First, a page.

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Human Resources

The help desk: what to do if you dread returning to the office

Published 28 September 2021 in Human Resources • 3 min read

The pandemic has changed all our working lives, bringing fresh challenges. Here, using the latest research, we offer solutions to any difficulties you may be facing. 


Why should I go back to the office? 

For the first few months of COVID-19, it was a struggle to change my life around. But a year and a half in, I’m enjoying my work-from-home rhythm, especially being grounded from business travel. I am more available for my children, but I also find that my productivity has increased. My office has opened up and I have gone back, but this has given me anxiety – in particular about the prospect of a return to travel for work. My boss clearly wants everyone back in the office “like the old days” How can I dial back on the in-office hours?   

You’re not alone in suffering anxiety about going back to the office and boarding a plane – it’s a topic widely discussed. Why go back? How much? When? Should companies force people to resume their old work patterns?  The only thing that is clear is that there are big discrepancies between the C-suite and employees about where work should take place. While some professions never had the opportunity to work from home, much of the working world is in transition, again. According to Microsoft’s Work Trend Index (a study of more than 30,000 people in 31 countries), employers generally agree that flexible work (in some form) is here to stay, with 73% of employees want flexible work options.  

You will need to have a conversation with your manager about again finding a “new normal”. Before the meeting, ensure you anticipate the underlying concerns of your manager; develop a solid argument for when and why you believe working from home is more efficient and productive, and come prepared with what you are willing to compromise on. Make sure you make a clear case for why this will bring benefits to the business, not just to you. Keep in mind that your boss’s apparent reluctance to continue to have team members work remotely may not be simply because she or he is unsympathetic; it may be more a reflection of the myriad new challenges on the department’s plate and a desire for some measure of a return to normal. Concentrate on what you realistically think is possible for a fixed period, given the volatility of the situation, and offer more than one option. Perhaps you can build up office presence and business travel slowly, and become re-accustomed to the travel again. For example, trialing up to one or two fixed days in the office, and up to 20% business travel. You’ll have to be ready to experiment and have ongoing open discussions.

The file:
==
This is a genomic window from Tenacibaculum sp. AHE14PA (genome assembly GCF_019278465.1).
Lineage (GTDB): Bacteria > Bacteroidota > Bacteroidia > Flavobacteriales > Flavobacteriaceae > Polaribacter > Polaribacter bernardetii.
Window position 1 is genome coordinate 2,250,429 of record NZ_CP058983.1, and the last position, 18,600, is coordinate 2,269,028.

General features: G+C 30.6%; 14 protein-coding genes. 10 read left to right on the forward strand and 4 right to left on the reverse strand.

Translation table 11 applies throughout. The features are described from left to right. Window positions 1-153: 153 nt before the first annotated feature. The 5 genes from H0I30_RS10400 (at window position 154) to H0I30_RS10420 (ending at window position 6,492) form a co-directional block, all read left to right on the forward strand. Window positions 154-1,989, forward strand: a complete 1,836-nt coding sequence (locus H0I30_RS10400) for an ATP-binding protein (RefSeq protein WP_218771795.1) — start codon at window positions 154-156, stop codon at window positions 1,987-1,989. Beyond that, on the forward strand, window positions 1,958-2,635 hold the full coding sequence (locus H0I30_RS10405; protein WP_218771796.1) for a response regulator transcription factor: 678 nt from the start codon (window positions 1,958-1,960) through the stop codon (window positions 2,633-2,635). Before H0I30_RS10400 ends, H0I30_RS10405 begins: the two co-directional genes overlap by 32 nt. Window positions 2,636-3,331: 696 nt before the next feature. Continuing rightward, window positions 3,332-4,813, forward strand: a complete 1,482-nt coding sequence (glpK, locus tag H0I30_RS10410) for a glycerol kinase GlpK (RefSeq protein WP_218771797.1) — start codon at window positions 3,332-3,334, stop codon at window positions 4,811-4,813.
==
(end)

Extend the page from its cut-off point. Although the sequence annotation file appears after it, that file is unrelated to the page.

Employers generally agree that flexible work is here to stay, with 73% of employees want flexible work options.  

Should I share my success and, if so, how? 

I recently won an industry-level award for my role that I’m thrilled about. But I’m not sure whether I should promote this on social media, or even tell my colleagues. I feel awkward about sharing the news with my colleagues and friends because I don’t want to be seen as bragging. 

People sometimes hide their successes and “wins” from others – often for fear of not wanting to seem like they are bragging, or perhaps hoping that others will speak up on their behalf. Interestingly, new research shows that hiding your wins has more downsides than upsides for your relationships. It can actually damage them. Others – and in particular friends and colleagues – are likely to feel insulted that you didn’t tell them, and can believe that you assumed they would be envious, and have withheld to “protect them” (which might have actually been the case). If you have a win, own it authentically, genuinely, and celebrate with important others. While they might indeed feel envious, they can also feel thrilled for you and they might also be motivated by it!  Also beware, research also shows that humblebragging backfires (e.g., “I’m so not worthy of this amazing award I just won, I don’t deserve it!”) because this can make people dislike you and find you less competent.  

Hiding your wins has more downsides than upsides for your relationships. It can actually damage them.


Alyson Meister - IMD Professor

Alyson Meister

Professor of Leadership and Organizational Behavior at IMD

Alyson Meister is Professor of Leadership and Organizational Behavior and Director of the Future Leaders program at IMD Business School. Specializing in the development of globally oriented, adaptive, and inclusive organizations, she has worked with executives, teams, and organizations from professional services to industrial goods and technology. She also serves as co-chair of One Mind at Work’s Scientific Advisory Committee, with a focus on advancing mental health in the workplace. Follow her on Twitter: @alymeister.


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